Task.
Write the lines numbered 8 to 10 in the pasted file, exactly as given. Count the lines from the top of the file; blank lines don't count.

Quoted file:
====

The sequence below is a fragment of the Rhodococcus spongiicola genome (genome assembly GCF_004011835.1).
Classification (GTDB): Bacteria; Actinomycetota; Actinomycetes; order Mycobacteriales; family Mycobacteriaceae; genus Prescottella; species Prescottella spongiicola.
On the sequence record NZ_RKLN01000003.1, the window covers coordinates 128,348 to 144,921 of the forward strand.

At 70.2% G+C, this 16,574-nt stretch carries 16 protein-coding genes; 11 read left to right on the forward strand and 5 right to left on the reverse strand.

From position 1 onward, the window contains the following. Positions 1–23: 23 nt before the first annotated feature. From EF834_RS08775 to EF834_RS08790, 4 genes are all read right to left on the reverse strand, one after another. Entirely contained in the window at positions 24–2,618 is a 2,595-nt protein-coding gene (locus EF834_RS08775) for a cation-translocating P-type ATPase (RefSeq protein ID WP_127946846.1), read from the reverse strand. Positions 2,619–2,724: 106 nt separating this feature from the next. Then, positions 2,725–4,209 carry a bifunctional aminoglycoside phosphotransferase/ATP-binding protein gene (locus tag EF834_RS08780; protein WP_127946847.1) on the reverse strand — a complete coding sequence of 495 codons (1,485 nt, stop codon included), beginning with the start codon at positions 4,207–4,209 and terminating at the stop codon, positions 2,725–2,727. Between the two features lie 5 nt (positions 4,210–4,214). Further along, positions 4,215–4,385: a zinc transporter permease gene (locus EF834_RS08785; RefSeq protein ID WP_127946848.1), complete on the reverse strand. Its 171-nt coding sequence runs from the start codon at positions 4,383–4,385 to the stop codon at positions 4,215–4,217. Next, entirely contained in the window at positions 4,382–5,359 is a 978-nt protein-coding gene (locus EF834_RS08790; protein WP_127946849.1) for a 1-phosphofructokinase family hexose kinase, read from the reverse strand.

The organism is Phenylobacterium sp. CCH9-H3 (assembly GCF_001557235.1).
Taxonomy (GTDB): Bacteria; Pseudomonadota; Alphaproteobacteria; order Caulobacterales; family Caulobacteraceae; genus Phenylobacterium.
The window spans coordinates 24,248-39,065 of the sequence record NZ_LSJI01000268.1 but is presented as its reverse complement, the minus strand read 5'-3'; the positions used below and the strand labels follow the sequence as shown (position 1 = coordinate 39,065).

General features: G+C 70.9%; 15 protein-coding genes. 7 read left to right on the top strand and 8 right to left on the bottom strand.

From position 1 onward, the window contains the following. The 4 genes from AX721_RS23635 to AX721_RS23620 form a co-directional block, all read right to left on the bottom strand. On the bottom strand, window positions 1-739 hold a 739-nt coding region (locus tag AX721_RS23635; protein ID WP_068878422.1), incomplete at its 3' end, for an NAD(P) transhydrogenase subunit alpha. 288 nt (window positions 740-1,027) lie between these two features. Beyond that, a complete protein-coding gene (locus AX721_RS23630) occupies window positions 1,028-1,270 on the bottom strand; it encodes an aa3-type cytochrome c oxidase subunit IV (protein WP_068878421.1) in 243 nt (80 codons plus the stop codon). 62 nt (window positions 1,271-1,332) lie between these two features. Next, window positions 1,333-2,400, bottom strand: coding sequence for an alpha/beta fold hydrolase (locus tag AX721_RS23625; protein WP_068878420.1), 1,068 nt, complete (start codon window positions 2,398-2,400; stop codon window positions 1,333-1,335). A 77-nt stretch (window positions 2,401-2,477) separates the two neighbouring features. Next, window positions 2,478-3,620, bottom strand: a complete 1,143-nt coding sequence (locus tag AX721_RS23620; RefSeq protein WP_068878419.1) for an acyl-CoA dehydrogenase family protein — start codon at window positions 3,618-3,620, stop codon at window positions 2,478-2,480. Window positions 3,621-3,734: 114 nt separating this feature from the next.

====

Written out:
The window spans coordinates 24,248-39,065 of the sequence record NZ_LSJI01000268.1 but is presented as its reverse complement, the minus strand read 5'-3'; the positions used below and the strand labels follow the sequence as shown (position 1 = coordinate 39,065).

General features: G+C 70.9%; 15 protein-coding genes. 7 read left to right on the top strand and 8 right to left on the bottom strand.

From position 1 onward, the window contains the following. The 4 genes from AX721_RS23635 to AX721_RS23620 form a co-directional block, all read right to left on the bottom strand. On the bottom strand, window positions 1-739 hold a 739-nt coding region (locus tag AX721_RS23635; protein ID WP_068878422.1), incomplete at its 3' end, for an NAD(P) transhydrogenase subunit alpha. 288 nt (window positions 740-1,027) lie between these two features. Beyond that, a complete protein-coding gene (locus AX721_RS23630) occupies window positions 1,028-1,270 on the bottom strand; it encodes an aa3-type cytochrome c oxidase subunit IV (protein WP_068878421.1) in 243 nt (80 codons plus the stop codon). 62 nt (window positions 1,271-1,332) lie between these two features. Next, window positions 1,333-2,400, bottom strand: coding sequence for an alpha/beta fold hydrolase (locus tag AX721_RS23625; protein WP_068878420.1), 1,068 nt, complete (start codon window positions 2,398-2,400; stop codon window positions 1,333-1,335). A 77-nt stretch (window positions 2,401-2,477) separates the two neighbouring features. Next, window positions 2,478-3,620, bottom strand: a complete 1,143-nt coding sequence (locus tag AX721_RS23620; RefSeq protein WP_068878419.1) for an acyl-CoA dehydrogenase family protein — start codon at window positions 3,618-3,620, stop codon at window positions 2,478-2,480. Window positions 3,621-3,734: 114 nt separating this feature from the next.